In Flanders fields.

“In Flanders Fields” is a war poem written during the First World War by Canadian physician Lieutenant-Colonel John McCrae. He was inspired to write it on May 3, 1915, after presiding over the funeral of friend and fellow soldier Lieutenant Alexis Helmer, who died in the Second Battle of Ypres. “In Flanders Fields” was first published on December 8 of that year in the London magazine, Punch.

It is one of the most quoted poems from the war. As a result of its immediate popularity, parts of the poem were used in efforts and appeals to recruit soldiers and raise money selling war bonds. Its references to the red poppies that grew over the graves of fallen soldiers resulted in the remembrance poppy becoming one of the world’s most recognized memorial symbols for soldiers who have died in conflict. The poem and poppy are prominent Remembrance Day and Veterans Day symbols for soldiers who have died in combat.

Veterans’ Day is an official United States, United Kingdom, and Canadian public holiday, observed annually on November 11, that honors military veterans who served in their countries’ Armed Forces.

Major hostilities of World War I were formally ended at the 11th hour of the 11th day of the 11th month of 1918, when the Armistice with Germany went into effect.

God bless our veterans for their services and sacrifices they and their families make year-round. How do you plan to honor our veterans?

Author Bio: Carole Kanchier, PhD, is an internationally recognized newspaper/digital columnist, psychologist and author of award-winning, Questers Dare to Change Your Job and Life.  Carole. Kanchier has taught at University of California, Berkeley and Santa Cruz and University of Alberta, and other institutions of higher learning. Dr. Kanchier is known for her pioneering, interdisciplinary approach to human potential.

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Veterans Day 2019

November 8, 2019

© Carole Kanchier, PhD       \

MONDAY, NOVEMBER 11, 2019

Veterans Day, 2019, will be Monday, November 11th, 2019.  As a federal holiday Veterans Day is typically observed on November 11th every year.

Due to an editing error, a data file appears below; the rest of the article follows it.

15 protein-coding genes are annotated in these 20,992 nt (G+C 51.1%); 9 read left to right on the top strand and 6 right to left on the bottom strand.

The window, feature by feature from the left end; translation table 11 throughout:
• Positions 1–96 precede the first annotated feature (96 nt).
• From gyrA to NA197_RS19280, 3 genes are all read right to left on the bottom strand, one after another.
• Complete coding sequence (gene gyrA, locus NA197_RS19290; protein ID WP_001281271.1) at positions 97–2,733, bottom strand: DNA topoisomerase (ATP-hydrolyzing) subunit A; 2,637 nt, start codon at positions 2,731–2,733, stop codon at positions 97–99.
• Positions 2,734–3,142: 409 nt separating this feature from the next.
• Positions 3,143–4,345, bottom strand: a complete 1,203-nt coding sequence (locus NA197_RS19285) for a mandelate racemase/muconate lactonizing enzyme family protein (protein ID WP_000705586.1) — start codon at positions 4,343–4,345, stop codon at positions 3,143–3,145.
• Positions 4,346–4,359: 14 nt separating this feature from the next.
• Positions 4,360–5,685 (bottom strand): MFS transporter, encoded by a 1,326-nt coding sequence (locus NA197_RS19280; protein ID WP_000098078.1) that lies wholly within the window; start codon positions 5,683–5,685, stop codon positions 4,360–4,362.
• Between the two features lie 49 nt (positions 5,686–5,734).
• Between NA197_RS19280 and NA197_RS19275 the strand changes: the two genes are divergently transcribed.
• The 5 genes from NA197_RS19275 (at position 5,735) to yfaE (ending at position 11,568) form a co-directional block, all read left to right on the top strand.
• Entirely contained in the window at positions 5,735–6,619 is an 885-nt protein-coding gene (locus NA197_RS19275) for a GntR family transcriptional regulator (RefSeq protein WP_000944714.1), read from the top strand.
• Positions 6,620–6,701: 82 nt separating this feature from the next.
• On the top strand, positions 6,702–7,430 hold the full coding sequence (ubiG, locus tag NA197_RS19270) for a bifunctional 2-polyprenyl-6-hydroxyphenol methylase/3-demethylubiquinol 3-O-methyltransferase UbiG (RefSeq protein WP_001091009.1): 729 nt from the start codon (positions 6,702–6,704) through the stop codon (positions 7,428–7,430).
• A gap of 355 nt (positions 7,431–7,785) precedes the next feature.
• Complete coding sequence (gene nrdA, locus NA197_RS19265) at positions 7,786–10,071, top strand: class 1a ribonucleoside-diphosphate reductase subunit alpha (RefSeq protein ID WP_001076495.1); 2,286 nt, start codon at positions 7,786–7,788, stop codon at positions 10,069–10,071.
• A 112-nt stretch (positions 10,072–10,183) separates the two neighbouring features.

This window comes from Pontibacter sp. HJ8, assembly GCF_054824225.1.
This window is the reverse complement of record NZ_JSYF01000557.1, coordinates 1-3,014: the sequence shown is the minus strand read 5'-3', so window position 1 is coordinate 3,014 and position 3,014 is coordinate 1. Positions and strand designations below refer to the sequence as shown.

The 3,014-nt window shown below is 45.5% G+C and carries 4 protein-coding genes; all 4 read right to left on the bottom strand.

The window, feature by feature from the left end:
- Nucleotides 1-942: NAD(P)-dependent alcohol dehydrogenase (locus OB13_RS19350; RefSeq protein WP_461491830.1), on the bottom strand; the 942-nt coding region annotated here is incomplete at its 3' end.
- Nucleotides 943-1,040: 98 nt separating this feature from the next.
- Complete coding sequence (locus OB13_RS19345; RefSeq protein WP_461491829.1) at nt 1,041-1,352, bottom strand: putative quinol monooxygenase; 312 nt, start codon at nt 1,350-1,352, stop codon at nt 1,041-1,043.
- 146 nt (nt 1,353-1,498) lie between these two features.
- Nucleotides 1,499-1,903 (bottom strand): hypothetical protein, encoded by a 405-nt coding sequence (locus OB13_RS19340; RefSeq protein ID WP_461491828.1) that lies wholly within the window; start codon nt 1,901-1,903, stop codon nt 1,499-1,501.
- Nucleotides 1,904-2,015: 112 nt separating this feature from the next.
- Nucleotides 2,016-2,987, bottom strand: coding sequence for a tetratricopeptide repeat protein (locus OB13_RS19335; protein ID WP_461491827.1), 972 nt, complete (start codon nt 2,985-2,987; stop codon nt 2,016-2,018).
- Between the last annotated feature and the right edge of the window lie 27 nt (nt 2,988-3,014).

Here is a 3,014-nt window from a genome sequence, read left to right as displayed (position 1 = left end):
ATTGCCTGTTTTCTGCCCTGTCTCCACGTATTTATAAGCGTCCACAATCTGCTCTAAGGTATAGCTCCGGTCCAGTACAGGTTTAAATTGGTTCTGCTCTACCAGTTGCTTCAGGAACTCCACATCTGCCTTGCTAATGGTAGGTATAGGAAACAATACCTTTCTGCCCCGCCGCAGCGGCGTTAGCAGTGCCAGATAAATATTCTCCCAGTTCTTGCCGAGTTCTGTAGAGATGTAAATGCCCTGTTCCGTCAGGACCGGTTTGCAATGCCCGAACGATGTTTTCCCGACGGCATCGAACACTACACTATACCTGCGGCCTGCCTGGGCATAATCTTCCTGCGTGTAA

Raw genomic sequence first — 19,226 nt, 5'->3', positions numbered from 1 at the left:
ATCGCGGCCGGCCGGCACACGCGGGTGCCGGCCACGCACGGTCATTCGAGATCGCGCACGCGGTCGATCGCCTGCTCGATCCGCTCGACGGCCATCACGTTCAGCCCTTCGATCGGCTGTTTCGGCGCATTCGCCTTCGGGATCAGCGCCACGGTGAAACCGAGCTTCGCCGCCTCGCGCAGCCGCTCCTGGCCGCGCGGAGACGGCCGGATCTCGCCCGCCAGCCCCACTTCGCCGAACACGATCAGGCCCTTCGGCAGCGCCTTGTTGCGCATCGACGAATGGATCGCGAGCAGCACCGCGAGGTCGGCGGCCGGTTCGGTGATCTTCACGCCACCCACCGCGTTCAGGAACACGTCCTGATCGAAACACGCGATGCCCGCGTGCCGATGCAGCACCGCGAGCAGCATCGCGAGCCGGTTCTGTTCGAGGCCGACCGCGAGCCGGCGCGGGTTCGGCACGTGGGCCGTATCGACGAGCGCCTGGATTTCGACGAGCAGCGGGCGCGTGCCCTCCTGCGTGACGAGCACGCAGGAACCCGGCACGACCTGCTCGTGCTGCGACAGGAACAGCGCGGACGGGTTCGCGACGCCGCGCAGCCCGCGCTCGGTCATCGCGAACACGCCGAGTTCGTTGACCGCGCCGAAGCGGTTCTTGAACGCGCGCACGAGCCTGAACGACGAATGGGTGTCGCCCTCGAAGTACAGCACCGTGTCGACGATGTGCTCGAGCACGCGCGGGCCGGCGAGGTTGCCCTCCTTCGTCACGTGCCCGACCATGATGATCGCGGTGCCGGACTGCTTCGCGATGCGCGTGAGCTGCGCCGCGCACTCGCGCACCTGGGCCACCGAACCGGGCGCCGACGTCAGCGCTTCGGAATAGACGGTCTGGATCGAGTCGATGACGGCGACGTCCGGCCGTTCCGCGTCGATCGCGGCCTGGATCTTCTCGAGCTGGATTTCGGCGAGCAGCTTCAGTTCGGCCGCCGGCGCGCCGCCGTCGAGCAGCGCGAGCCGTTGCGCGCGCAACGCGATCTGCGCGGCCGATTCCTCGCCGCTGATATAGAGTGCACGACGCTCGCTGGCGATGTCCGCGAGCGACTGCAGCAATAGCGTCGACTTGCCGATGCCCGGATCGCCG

Veterans’ Day is an official United States, United Kingdom, and Canadian public holiday, observed annually on November 11. This day honors military veterans who served in their countries’ Armed Forces.

Veterans take the lessons they have learned and the experiences they’ve gained and continue their service to our nation by strengthen

 Veterans Day, 2019, will be Monday, November 11th, 2019.  As a federal holiday Veterans Day is typically observed on November 11th every year.

Veterans’ Day is an officia l United States, United Kingdom, and Canadian public holiday, observed annually on November 11. This day honors military veterans who served in their countries’ Armed Forces.

Veterans take the lessons they have learned and the experiences they’ve gained and continue their service to our nation by strengthening our communities. They become our nation’s leaders, scientists, entrepreneurs.

Veterans are the most active volunteers working to improve communities across our country. Service goes beyond the uniform

This Veteran’s Day honor the men and women who have worn their uniform who continue to serve our country.

God bless our veterans for their services and sacrifices they and their families make year-round. How do you plan to honor our veterans?

Ways to Honor Veterans

– Organize a care-package party. But first learn what deployed troops want in their care packages.– Visit a veterans’ hospital. If you do not have a local nursing home facility visit an injured vets to help brighten their day.
Teach children about services veterans contributed to the country and encourage them to create a small a meme for a veteran.
– Encourage your child’s teacher to develop a Veteran’s Day lesson plan or project. Invite a local veteran to speak to your class about some of his or her experiences,
– Wear a red poppy to show support for veterans and active duty service member. The poppies are hand made by veterans as part of their therapeutic rehabilitation.
Acknowledge veterans in your workplace. Consider a special coffee break, themed snack or poppy cookies.